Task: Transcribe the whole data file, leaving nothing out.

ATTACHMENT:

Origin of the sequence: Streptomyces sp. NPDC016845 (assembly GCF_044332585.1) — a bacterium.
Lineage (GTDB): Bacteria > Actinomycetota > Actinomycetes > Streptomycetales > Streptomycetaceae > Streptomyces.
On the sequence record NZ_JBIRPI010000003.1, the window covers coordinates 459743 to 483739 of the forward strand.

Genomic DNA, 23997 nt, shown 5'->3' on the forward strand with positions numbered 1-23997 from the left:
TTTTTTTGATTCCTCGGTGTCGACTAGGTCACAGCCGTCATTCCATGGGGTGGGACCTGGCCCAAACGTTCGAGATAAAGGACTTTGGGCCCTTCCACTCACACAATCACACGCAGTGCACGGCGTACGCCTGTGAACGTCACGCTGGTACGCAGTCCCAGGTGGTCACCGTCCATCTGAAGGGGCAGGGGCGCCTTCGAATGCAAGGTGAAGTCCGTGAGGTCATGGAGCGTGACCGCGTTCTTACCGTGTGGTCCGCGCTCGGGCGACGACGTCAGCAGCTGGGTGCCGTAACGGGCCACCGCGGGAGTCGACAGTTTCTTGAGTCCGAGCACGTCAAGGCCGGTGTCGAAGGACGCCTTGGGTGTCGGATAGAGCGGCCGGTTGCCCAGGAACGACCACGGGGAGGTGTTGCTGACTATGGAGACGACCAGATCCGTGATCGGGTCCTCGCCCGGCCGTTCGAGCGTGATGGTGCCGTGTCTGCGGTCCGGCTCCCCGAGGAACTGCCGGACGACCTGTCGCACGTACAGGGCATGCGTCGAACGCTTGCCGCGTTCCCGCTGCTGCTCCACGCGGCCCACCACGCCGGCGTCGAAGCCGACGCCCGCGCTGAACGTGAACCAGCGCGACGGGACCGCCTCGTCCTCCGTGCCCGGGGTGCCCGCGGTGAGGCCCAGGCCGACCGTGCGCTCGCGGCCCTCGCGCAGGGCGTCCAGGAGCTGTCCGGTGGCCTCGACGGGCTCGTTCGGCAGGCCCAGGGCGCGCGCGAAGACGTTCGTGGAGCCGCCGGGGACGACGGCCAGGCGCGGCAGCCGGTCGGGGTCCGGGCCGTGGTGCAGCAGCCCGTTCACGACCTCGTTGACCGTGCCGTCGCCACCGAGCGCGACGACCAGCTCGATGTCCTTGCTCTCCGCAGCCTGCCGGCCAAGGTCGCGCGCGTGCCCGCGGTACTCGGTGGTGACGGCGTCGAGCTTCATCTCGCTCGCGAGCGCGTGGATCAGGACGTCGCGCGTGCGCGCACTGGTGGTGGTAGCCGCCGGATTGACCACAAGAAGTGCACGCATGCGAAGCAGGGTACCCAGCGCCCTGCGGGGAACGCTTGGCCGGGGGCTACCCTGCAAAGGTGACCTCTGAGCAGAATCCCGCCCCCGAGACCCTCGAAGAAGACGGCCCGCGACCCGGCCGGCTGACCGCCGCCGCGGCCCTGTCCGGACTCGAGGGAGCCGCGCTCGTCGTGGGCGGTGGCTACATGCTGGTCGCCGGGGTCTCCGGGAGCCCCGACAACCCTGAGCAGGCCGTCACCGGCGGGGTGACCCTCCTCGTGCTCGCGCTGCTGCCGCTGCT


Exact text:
Origin of the sequence: Streptomyces sp. NPDC016845 (assembly GCF_044332585.1) — a bacterium.
Lineage (GTDB): Bacteria > Actinomycetota > Actinomycetes > Streptomycetales > Streptomycetaceae > Streptomyces.
On the sequence record NZ_JBIRPI010000003.1, the window covers coordinates 459743 to 483739 of the forward strand.

Genomic DNA, 23997 nt, shown 5'->3' on the forward strand with positions numbered 1-23997 from the left:
TTTTTTTGATTCCTCGGTGTCGACTAGGTCACAGCCGTCATTCCATGGGGTGGGACCTGGCCCAAACGTTCGAGATAAAGGACTTTGGGCCCTTCCACTCACACAATCACACGCAGTGCACGGCGTACGCCTGTGAACGTCACGCTGGTACGCAGTCCCAGGTGGTCACCGTCCATCTGAAGGGGCAGGGGCGCCTTCGAATGCAAGGTGAAGTCCGTGAGGTCATGGAGCGTGACCGCGTTCTTACCGTGTGGTCCGCGCTCGGGCGACGACGTCAGCAGCTGGGTGCCGTAACGGGCCACCGCGGGAGTCGACAGTTTCTTGAGTCCGAGCACGTCAAGGCCGGTGTCGAAGGACGCCTTGGGTGTCGGATAGAGCGGCCGGTTGCCCAGGAACGACCACGGGGAGGTGTTGCTGACTATGGAGACGACCAGATCCGTGATCGGGTCCTCGCCCGGCCGTTCGAGCGTGATGGTGCCGTGTCTGCGGTCCGGCTCCCCGAGGAACTGCCGGACGACCTGTCGCACGTACAGGGCATGCGTCGAACGCTTGCCGCGTTCCCGCTGCTGCTCCACGCGGCCCACCACGCCGGCGTCGAAGCCGACGCCCGCGCTGAACGTGAACCAGCGCGACGGGACCGCCTCGTCCTCCGTGCCCGGGGTGCCCGCGGTGAGGCCCAGGCCGACCGTGCGCTCGCGGCCCTCGCGCAGGGCGTCCAGGAGCTGTCCGGTGGCCTCGACGGGCTCGTTCGGCAGGCCCAGGGCGCGCGCGAAGACGTTCGTGGAGCCGCCGGGGACGACGGCCAGGCGCGGCAGCCGGTCGGGGTCCGGGCCGTGGTGCAGCAGCCCGTTCACGACCTCGTTGACCGTGCCGTCGCCACCGAGCGCGACGACCAGCTCGATGTCCTTGCTCTCCGCAGCCTGCCGGCCAAGGTCGCGCGCGTGCCCGCGGTACTCGGTGGTGACGGCGTCGAGCTTCATCTCGCTCGCGAGCGCGTGGATCAGGACGTCGCGCGTGCGCGCACTGGTGGTGGTAGCCGCCGGATTGACCACAAGAAGTGCACGCATGCGAAGCAGGGTACCCAGCGCCCTGCGGGGAACGCTTGGCCGGGGGCTACCCTGCAAAGGTGACCTCTGAGCAGAATCCCGCCCCCGAGACCCTCGAAGAAGACGGCCCGCGACCCGGCCGGCTGACCGCCGCCGCGGCCCTGTCCGGACTCGAGGGAGCCGCGCTCGTCGTGGGCGGTGGCTACATGCTGGTCGCCGGGGTCTCCGGGAGCCCCGACAACCCTGAGCAGGCCGTCACCGGCGGGGTGACCCTCCTCGTGCTCGCGCTGCTGCCGCTGCT